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The idea was all Edsel Ford’s: create a car destined to be a classic from day one. Styled by Ford designer Bob Gregorie, the Continental was modern, elegant, and slightly European with a long hood that gracefully concealed a potent V12 engine. This long hood was flanked by wide fenders which tended to make the car appear to taper towards the rear. The rear had a short deck and featured what would become its trademark, a spare tire mounted outside on the rear bumper which would become known as a “continental spare”. The rear fenders were covered with skirts over the wheels. There was little trim or chrome, relying on the beauty of its design rather than eye catching bright pieces.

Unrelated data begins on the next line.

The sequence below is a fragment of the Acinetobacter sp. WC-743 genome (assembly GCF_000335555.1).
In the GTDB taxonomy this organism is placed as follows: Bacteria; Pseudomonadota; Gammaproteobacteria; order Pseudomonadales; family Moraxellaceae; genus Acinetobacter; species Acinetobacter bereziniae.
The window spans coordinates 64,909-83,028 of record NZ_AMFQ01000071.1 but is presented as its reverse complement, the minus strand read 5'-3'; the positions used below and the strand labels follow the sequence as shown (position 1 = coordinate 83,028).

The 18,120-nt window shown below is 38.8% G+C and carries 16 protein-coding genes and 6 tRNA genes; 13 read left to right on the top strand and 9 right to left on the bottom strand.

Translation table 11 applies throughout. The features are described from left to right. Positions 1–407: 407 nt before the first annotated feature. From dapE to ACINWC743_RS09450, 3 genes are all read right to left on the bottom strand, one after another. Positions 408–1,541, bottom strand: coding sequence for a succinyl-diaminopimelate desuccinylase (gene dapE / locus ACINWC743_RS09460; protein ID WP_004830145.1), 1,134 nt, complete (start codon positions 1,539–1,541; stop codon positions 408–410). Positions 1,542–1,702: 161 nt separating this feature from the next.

The interiors were lavishly appointed with amenities normally reserved as options. The convertibles featured leather upholstery and the seats, both front and rear, were wide enough to serve as couches. The cast iron V12 was bored out to 305 cid to produce 130 horsepower. When in proper running condition their silence of operation was almost eerie. There were 3,334 post-war Continentals produced from 1946 through 1948. In 1947 there were 738 convertible coupes built. They were deliberately priced to be exclusive at $4,746, a Cadillac convertible could be had for $2,902.
- Post-war Lincoln Continental personal luxury cars produced from March 1946 to June 1948 with minimal annual changes
- The Continental was conceived by Edsel Ford and styled by Ford designer Bob Gregorie
- 3,334 post-war Continentals produced
- Powered by a cast iron V-12 engine
Deliberately priced to be exclusive at $4,746, nearly $2000 higher than a Cadillac convertible
- 1,569 1947 Continentals: 738 convertibles (Price new: $4,746) plus 831 coupes (Price new: $4,662)